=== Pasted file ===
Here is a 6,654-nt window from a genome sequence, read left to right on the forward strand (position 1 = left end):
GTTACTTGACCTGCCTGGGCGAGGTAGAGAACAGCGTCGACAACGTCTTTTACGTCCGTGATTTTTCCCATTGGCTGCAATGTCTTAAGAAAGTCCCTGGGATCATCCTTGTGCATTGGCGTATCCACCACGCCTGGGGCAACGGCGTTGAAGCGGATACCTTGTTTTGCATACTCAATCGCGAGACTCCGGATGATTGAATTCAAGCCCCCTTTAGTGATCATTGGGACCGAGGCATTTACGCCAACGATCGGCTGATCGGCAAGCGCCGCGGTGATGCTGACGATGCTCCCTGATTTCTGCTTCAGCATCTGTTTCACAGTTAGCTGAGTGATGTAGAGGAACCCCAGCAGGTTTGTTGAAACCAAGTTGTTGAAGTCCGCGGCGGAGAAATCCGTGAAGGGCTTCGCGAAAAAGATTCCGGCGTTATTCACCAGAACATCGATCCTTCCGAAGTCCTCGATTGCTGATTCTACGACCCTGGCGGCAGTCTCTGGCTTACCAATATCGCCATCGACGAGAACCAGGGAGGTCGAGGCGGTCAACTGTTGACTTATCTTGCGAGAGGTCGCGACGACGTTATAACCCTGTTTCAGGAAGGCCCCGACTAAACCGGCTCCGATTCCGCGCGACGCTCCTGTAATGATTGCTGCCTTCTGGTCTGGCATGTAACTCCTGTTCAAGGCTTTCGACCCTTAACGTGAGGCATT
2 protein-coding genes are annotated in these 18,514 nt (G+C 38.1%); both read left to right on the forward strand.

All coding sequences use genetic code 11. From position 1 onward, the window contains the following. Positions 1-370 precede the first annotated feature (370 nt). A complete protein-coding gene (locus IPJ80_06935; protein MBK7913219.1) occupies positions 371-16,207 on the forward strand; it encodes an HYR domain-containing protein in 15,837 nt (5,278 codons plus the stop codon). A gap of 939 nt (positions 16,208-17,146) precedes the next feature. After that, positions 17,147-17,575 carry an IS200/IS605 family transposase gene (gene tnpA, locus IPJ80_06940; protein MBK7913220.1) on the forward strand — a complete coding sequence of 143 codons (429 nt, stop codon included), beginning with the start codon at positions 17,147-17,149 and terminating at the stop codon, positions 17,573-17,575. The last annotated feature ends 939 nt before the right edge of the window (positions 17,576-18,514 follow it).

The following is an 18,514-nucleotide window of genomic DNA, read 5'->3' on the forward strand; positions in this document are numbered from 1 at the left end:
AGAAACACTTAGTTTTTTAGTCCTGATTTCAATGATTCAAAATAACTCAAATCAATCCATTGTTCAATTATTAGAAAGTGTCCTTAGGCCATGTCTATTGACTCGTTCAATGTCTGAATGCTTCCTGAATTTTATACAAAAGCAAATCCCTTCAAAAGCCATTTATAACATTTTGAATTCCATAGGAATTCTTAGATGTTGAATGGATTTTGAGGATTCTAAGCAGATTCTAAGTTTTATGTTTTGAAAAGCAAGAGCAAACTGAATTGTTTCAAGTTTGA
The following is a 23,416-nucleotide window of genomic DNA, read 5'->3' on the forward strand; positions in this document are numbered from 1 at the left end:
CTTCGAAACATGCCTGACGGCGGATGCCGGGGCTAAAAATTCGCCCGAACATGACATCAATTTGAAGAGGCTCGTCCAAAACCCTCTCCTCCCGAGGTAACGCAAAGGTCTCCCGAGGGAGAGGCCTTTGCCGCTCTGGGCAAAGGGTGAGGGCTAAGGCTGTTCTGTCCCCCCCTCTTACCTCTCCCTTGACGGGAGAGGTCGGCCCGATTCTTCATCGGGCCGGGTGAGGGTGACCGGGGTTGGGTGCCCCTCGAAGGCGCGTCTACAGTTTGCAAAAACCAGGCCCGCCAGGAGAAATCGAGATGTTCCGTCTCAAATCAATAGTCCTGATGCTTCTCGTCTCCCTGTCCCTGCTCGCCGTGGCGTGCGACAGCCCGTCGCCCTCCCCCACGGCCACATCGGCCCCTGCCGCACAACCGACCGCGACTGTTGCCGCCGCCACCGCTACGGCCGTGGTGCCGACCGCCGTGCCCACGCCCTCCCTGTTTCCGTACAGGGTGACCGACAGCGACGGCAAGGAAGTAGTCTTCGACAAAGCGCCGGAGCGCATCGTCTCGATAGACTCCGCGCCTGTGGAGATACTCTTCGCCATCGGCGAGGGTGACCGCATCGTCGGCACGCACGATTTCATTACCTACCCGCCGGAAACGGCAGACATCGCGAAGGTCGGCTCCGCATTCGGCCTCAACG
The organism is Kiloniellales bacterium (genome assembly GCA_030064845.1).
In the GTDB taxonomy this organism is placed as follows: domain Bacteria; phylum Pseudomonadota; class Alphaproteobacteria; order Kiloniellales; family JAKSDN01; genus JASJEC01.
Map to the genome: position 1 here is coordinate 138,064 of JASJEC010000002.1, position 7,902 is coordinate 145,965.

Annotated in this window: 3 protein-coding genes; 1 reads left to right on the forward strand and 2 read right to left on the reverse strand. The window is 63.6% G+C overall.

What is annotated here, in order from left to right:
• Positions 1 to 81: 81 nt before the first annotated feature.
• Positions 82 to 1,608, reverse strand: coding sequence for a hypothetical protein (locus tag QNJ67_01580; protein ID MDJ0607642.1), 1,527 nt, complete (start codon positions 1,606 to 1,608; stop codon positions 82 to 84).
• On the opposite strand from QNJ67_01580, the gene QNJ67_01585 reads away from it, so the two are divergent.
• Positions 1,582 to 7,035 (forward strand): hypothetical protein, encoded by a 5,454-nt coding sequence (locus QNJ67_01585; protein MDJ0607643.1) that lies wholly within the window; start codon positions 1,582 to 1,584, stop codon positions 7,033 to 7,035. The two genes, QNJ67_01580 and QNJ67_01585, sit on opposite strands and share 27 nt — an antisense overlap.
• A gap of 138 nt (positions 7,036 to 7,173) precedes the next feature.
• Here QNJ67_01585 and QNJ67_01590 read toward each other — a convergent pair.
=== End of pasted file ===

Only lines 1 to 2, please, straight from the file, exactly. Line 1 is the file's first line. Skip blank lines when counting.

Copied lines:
Here is a 6,654-nt window from a genome sequence, read left to right on the forward strand (position 1 = left end):
GTTACTTGACCTGCCTGGGCGAGGTAGAGAACAGCGTCGACAACGTCTTTTACGTCCGTGATTTTTCCCATTGGCTGCAATGTCTTAAGAAAGTCCCTGGGATCATCCTTGTGCATTGGCGTATCCACCACGCCTGGGGCAACGGCGTTGAAGCGGATACCTTGTTTTGCATACTCAATCGCGAGACTCCGGATGATTGAATTCAAGCCCCCTTTAGTGATCATTGGGACCGAGGCATTTACGCCAACGATCGGCTGATCGGCAAGCGCCGCGGTGATGCTGACGATGCTCCCTGATTTCTGCTTCAGCATCTGTTTCACAGTTAGCTGAGTGATGTAGAGGAACCCCAGCAGGTTTGTTGAAACCAAGTTGTTGAAGTCCGCGGCGGAGAAATCCGTGAAGGGCTTCGCGAAAAAGATTCCGGCGTTATTCACCAGAACATCGATCCTTCCGAAGTCCTCGATTGCTGATTCTACGACCCTGGCGGCAGTCTCTGGCTTACCAATATCGCCATCGACGAGAACCAGGGAGGTCGAGGCGGTCAACTGTTGACTTATCTTGCGAGAGGTCGCGACGACGTTATAACCCTGTTTCAGGAAGGCCCCGACTAAACCGGCTCCGATTCCGCGCGACGCTCCTGTAATGATTGCTGCCTTCTGGTCTGGCATGTAACTCCTGTTCAAGGCTTTCGACCCTTAACGTGAGGCATT